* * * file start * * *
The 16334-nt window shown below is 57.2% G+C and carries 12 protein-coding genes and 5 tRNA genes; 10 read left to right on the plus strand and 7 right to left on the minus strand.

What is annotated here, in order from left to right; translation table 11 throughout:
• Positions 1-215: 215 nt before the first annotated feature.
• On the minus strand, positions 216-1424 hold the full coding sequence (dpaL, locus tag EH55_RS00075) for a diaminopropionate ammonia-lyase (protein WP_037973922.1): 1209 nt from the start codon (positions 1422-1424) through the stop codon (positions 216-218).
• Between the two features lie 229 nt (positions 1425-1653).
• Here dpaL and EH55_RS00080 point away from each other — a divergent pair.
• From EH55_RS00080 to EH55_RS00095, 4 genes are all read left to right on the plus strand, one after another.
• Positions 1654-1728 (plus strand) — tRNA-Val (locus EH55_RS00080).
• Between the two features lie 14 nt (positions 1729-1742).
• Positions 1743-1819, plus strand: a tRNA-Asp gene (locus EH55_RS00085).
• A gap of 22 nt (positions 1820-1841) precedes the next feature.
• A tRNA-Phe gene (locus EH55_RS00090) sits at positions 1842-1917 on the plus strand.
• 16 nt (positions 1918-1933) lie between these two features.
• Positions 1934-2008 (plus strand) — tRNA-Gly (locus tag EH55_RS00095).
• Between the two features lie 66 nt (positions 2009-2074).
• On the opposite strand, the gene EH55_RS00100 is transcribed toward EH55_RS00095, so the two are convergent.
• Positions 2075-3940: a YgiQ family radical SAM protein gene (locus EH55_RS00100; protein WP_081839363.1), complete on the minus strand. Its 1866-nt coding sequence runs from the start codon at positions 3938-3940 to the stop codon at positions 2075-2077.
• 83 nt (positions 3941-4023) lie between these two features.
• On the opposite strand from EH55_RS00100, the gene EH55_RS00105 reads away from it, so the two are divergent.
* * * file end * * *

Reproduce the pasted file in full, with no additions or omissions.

The 16334-nt window shown below is 57.2% G+C and carries 12 protein-coding genes and 5 tRNA genes; 10 read left to right on the plus strand and 7 right to left on the minus strand.

What is annotated here, in order from left to right; translation table 11 throughout:
• Positions 1-215: 215 nt before the first annotated feature.
• On the minus strand, positions 216-1424 hold the full coding sequence (dpaL, locus tag EH55_RS00075) for a diaminopropionate ammonia-lyase (protein WP_037973922.1): 1209 nt from the start codon (positions 1422-1424) through the stop codon (positions 216-218).
• Between the two features lie 229 nt (positions 1425-1653).
• Here dpaL and EH55_RS00080 point away from each other — a divergent pair.
• From EH55_RS00080 to EH55_RS00095, 4 genes are all read left to right on the plus strand, one after another.
• Positions 1654-1728 (plus strand) — tRNA-Val (locus EH55_RS00080).
• Between the two features lie 14 nt (positions 1729-1742).
• Positions 1743-1819, plus strand: a tRNA-Asp gene (locus EH55_RS00085).
• A gap of 22 nt (positions 1820-1841) precedes the next feature.
• A tRNA-Phe gene (locus EH55_RS00090) sits at positions 1842-1917 on the plus strand.
• 16 nt (positions 1918-1933) lie between these two features.
• Positions 1934-2008 (plus strand) — tRNA-Gly (locus tag EH55_RS00095).
• Between the two features lie 66 nt (positions 2009-2074).
• On the opposite strand, the gene EH55_RS00100 is transcribed toward EH55_RS00095, so the two are convergent.
• Positions 2075-3940: a YgiQ family radical SAM protein gene (locus EH55_RS00100; protein WP_081839363.1), complete on the minus strand. Its 1866-nt coding sequence runs from the start codon at positions 3938-3940 to the stop codon at positions 2075-2077.
• 83 nt (positions 3941-4023) lie between these two features.
• On the opposite strand from EH55_RS00100, the gene EH55_RS00105 reads away from it, so the two are divergent.